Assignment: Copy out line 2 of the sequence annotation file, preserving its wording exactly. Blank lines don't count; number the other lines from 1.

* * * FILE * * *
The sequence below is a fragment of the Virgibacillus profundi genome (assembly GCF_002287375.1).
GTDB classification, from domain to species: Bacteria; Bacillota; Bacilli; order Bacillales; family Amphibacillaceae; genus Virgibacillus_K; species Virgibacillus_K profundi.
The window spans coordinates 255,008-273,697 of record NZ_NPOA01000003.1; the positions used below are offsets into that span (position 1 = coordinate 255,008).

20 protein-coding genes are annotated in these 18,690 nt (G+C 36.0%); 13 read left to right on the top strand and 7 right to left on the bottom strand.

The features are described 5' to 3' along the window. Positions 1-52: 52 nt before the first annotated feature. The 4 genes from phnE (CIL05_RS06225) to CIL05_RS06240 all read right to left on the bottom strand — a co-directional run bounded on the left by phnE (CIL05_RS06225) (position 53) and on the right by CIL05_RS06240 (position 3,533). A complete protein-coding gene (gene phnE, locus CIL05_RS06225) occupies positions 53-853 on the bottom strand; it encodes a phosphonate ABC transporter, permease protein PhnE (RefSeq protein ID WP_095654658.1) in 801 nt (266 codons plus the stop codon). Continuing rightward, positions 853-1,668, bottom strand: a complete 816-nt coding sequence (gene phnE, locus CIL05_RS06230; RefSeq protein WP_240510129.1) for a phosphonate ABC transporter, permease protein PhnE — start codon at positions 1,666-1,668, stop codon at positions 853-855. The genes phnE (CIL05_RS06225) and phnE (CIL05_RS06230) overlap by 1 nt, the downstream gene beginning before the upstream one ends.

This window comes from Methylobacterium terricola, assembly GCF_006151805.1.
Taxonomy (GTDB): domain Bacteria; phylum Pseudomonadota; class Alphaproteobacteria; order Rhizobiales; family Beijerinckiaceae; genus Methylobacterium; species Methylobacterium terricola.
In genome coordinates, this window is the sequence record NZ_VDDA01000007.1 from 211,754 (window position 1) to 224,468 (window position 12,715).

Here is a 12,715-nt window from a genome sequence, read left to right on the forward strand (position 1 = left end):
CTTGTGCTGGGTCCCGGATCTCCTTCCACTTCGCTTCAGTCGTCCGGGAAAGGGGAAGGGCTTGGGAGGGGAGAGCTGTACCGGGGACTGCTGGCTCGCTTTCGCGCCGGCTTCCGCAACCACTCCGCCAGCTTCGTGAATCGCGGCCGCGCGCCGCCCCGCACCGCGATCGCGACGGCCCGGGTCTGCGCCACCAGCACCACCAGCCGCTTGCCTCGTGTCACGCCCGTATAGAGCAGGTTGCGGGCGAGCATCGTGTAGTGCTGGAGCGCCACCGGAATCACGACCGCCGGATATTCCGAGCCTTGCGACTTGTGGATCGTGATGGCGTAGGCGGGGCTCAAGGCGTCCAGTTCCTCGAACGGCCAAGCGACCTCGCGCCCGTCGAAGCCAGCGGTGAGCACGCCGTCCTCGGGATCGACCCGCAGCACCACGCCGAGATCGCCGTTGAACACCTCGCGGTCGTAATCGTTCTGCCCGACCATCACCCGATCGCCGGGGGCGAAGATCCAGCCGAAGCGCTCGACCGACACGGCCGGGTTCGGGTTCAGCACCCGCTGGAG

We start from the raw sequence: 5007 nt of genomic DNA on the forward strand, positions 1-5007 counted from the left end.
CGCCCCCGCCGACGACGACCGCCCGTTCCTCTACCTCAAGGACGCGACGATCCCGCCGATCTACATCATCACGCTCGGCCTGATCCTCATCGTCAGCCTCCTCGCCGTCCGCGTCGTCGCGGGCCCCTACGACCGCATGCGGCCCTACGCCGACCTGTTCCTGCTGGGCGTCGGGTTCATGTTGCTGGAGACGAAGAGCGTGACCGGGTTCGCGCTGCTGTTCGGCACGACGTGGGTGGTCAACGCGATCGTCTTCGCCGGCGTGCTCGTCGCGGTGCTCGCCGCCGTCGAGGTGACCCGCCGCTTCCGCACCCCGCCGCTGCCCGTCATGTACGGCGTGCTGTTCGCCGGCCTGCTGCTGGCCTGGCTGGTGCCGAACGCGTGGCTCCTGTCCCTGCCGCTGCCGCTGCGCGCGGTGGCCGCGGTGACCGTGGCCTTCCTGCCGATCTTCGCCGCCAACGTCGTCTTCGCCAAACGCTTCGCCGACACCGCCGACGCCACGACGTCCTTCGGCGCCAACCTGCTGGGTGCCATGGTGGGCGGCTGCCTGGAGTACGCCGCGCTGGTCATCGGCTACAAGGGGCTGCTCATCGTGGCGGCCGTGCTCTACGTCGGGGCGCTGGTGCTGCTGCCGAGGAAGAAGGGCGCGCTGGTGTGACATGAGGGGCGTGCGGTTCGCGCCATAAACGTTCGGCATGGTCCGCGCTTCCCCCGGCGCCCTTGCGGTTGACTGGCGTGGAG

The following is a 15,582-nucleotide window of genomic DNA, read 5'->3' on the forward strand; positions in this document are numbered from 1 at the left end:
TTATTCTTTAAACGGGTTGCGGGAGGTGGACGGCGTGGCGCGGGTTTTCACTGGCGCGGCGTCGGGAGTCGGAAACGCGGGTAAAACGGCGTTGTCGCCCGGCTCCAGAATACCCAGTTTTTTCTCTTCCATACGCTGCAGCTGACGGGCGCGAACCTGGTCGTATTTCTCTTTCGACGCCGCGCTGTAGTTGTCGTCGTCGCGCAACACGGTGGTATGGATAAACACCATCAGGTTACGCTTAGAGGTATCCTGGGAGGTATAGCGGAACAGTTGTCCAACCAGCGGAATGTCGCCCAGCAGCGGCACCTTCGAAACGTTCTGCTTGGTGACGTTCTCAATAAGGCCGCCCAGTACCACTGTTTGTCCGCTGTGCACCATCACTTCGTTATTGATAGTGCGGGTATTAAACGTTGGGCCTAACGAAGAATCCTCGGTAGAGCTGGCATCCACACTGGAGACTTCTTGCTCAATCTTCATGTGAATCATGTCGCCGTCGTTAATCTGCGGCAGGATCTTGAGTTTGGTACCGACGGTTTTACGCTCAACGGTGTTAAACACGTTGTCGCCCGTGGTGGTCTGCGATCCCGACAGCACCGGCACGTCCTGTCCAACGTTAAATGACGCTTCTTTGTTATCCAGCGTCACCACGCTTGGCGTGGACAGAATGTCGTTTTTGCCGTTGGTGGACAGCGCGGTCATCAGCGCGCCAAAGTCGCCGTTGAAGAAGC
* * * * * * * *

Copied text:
GTDB classification, from domain to species: Bacteria; Bacillota; Bacilli; order Bacillales; family Amphibacillaceae; genus Virgibacillus_K; species Virgibacillus_K profundi.